Wednesday, November 30, 2005

Post Thanksgiving Blog

I had a wonderful Thanksgiving, thank you. We dined with our friends, the gals from Fantasy Bedtime Hour, a local (San Francisco) cable outlet show that shows two women in bed discussing LORD FOUL'S BANE, a fantasy trilogy by Stephen R. Donaldson. You can't see it from where you are, but believe me it is highly amusing.

Anyway, Jen, who is kind of the producer/director of the show, has a chihuahua. Because of this, she was baby-sitting another chihuahua. Because of that, one of the guests decided to bring HER chihuahua to the gathering.

The table was set for 22, all of whom brought pies. There were many pies, and many chihuahuas. What more do you want from Thanksgiving?

In other news....
Late this November, for reasons known only to him and his advisers, President Bush decided to share his administration’s Iraq strategy with the rest of us. Better late than never, I guess. I found it on line. It’s a brief document, roughly 32 pages or so, which kind of disappointed me. I was hoping for a thick, meaty document, full of flow charts, and references to swift responses, laser-like precision, pincer-like attacks, with arrows, and massive troop movements, and quotes from Clausewitz, Sun Tzu, , and Leo Strauss,.

Instead, well, the National Strategy for Victory in Iraq is a Power Point demonstration, really, without the Power Point part. Bullet points. Buttons. It contains phrases like “Failure is not an option.” There’s a phrase I’ve never really understood. I mean, of course, failure isn’t an option. Failure is what happens when you run out of options. Believe me, I’ve been there. Though not on a global scale.

The document also contains this phrase: “This Strategy is Integrated and its Elements are Mutually Reinforcing.” I’m not sure what that means exactly, but it does seem like a phrase more appropriate to selling soft drinks than overcoming an enemy that straps bombs to itself and blows itself up in public places, along with dozens of others.

Then there are these subheds, “The Political Track (Isolate, Engage, Build)” The Economic Track (Restore, Reform, Build). What is with this building block bullshit? What do these people think they’re dealing with? Do they think they’re playing Monopoly? Risk?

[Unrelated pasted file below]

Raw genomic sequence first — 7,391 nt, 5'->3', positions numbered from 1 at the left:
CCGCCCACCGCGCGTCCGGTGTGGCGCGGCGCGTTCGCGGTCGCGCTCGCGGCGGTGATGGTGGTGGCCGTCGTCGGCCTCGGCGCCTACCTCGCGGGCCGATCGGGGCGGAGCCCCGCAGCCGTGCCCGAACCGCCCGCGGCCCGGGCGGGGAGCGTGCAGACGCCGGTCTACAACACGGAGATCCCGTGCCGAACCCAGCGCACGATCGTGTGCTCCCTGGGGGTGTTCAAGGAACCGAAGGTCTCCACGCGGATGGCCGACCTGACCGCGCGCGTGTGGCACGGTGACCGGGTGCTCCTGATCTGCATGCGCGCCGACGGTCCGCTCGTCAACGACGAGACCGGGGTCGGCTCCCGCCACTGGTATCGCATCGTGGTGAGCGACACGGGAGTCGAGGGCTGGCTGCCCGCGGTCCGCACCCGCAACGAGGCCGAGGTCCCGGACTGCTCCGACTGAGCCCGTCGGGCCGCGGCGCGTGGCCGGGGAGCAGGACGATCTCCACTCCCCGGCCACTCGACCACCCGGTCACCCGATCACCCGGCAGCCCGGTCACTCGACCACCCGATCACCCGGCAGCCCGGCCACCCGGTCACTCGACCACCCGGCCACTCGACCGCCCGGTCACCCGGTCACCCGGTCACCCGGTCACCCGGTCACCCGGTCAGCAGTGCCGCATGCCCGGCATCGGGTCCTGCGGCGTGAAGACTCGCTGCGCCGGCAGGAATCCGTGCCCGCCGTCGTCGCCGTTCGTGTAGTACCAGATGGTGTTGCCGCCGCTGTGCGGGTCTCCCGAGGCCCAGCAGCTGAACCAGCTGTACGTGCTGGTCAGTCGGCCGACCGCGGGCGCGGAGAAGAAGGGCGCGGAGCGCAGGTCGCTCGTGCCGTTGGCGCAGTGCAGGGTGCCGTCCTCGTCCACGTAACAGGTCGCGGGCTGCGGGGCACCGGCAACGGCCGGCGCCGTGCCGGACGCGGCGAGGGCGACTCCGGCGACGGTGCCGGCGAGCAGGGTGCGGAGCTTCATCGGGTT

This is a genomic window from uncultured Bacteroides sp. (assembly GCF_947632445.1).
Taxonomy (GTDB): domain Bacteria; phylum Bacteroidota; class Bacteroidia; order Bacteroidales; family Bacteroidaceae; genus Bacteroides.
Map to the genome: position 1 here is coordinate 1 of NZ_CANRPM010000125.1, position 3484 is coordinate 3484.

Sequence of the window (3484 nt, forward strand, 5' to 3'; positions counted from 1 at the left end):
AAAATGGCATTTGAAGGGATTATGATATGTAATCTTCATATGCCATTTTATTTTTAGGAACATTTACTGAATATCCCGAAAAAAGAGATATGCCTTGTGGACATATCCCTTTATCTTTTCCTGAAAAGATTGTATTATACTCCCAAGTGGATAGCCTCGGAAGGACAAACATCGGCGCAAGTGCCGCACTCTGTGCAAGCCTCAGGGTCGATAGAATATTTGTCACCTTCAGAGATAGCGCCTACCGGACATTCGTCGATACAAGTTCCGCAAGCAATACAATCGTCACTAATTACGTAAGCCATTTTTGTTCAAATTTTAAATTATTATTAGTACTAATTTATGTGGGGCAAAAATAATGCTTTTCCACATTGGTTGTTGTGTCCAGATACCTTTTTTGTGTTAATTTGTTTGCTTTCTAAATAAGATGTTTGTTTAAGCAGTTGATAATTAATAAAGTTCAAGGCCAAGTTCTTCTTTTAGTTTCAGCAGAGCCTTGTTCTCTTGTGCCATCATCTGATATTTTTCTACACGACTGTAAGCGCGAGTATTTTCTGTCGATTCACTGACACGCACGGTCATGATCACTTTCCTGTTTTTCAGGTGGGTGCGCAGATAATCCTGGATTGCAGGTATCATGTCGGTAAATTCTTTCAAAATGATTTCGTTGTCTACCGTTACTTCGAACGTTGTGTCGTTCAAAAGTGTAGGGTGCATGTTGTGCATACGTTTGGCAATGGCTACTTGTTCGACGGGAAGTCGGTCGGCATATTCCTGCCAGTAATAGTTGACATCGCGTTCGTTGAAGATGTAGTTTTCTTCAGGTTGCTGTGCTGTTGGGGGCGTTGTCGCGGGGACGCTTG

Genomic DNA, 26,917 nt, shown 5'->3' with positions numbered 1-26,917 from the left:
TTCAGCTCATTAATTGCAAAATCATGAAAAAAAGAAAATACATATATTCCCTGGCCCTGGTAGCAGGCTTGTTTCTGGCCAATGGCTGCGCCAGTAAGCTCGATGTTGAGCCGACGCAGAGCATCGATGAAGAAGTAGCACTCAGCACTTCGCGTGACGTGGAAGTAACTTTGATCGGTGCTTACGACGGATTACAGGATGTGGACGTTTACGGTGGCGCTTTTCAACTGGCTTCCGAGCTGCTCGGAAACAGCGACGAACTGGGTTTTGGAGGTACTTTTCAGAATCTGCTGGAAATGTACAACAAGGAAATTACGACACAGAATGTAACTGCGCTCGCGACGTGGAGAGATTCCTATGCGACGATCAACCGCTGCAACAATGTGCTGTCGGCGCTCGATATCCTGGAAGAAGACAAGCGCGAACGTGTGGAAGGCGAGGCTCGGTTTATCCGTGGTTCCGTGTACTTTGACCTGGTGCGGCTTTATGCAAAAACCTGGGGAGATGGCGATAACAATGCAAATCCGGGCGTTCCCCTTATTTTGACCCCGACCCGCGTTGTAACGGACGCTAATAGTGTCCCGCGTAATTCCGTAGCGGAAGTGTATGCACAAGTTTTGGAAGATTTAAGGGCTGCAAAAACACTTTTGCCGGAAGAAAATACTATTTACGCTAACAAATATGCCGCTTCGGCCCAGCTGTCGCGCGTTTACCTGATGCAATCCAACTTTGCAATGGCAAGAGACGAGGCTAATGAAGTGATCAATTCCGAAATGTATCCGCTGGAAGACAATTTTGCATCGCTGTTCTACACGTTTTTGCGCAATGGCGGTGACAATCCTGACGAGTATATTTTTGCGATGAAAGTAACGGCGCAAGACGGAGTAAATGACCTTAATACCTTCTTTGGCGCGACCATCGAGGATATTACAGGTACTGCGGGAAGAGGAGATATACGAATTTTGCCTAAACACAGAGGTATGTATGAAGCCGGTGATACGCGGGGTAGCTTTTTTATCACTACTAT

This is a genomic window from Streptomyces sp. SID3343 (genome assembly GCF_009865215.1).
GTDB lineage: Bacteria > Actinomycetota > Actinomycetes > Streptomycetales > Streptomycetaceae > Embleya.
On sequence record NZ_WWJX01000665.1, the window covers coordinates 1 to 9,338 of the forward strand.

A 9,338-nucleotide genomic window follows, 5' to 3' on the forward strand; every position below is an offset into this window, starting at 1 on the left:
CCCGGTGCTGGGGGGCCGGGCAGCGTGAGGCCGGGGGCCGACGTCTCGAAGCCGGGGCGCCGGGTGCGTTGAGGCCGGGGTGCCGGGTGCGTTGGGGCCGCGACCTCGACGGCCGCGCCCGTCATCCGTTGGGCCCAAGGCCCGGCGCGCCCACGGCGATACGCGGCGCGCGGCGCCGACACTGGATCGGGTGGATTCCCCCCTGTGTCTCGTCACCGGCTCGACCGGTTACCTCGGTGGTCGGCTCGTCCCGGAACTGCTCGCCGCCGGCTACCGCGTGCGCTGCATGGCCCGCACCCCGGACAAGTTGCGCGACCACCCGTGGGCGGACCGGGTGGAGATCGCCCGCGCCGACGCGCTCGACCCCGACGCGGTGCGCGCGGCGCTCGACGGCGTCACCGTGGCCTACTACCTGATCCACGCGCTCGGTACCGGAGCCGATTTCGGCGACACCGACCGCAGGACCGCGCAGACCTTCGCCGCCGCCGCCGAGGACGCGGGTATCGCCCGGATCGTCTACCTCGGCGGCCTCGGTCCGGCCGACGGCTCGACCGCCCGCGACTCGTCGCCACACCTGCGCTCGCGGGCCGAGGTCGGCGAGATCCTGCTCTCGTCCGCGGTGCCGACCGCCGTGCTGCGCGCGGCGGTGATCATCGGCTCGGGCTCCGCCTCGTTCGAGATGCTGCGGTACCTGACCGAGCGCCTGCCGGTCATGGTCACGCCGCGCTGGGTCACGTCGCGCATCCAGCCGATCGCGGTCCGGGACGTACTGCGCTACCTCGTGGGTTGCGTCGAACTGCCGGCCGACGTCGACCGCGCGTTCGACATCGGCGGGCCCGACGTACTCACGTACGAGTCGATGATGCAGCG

The document is crammed with weaselly faux concepts and words like “core assumptions,” “benchmarks,” “tracks,” and “robust.” It concludes with an examination of the “8 strategic pillars.” What is this, a 12-step program?

That our nation’s leaders seem like chipper and insane public relations directors is a little disturbing to me, frankly. And even as the National Strategy for Victory in Iraq was being prepared for our consumption - a document that employs the word “insurgent” numerous times- Defense Secretary Donald Rumsfeld on Thanksgiving weekend met with reporters, urging them to stop using the word “insurgents.”

“That gives them a greater legitimacy than they seem to merit,” he said, according to Dana Milbank of the Washington Post. Instead he proposed the catchy “Enemies of the legitimate Iraqi government.” You say “tomato,” I say “tomahto.”

Earlier in the week at a press conference with Joint Chef of Staff Chairman General Peter Pace, Rumsfeld was asked about torture by Iraqi authorities. Rumsfeld said that the “United States does not have a responsibility.” General Pace demurred, saying it was the responsibility of United States authorities “…to intervene, to stop it.”

Rumsfeld said, “I don’t think you mean they have an obligation to physically stop it; it’s to report it.”

And there’s our strategy in a nutshell, near as I can tell. Make a report. Put it in a drawer. And then declare, as Rumsfeld did, “The strategy is working, and we should stick to it.”

Who are these people? They can’t even talk to each other. What makes us believe they can talk to us?


Anonymous Anonymous said...

Thanks for the only sane response
to the Strategy for Victory PowerPoint that I've read or heard.

6:28 AM  
Anonymous Anonymous said...

What you are saying about the Iraq strategy reminds me of what was said in an article I read that I think was written by Ron Suskind. Anyway, it basically quoted a Bush administration official telling journalists, historians, and others 'while you guys study reality we're busy creating our own reality'. I think one of the goals of the Bush admin. is to establish an alternate reality of sorts which they and their mindless (and partisan hack) backers follow and believe. The strategy sounds like an effort to turn the war into quasi-science fiction (just as they've done with so many other things) in order to spin it as positively as possible.

1:11 PM  
Anonymous Anonymous said...

So, current EotLIGs are fighting former EotLIGs now, I guess. Can't the EotLIGs just get along?


2:06 PM  
Anonymous Anonymous said...

Great summary of the report; thanks. I know people who think in PowerPoint, and it's scary to think of them running this wicked business in Iraq. For more on the soft thinking this exposes, check out Edward Tufte's pamphlet called "The Cognitive Style of PowerPoint".

10:32 PM  

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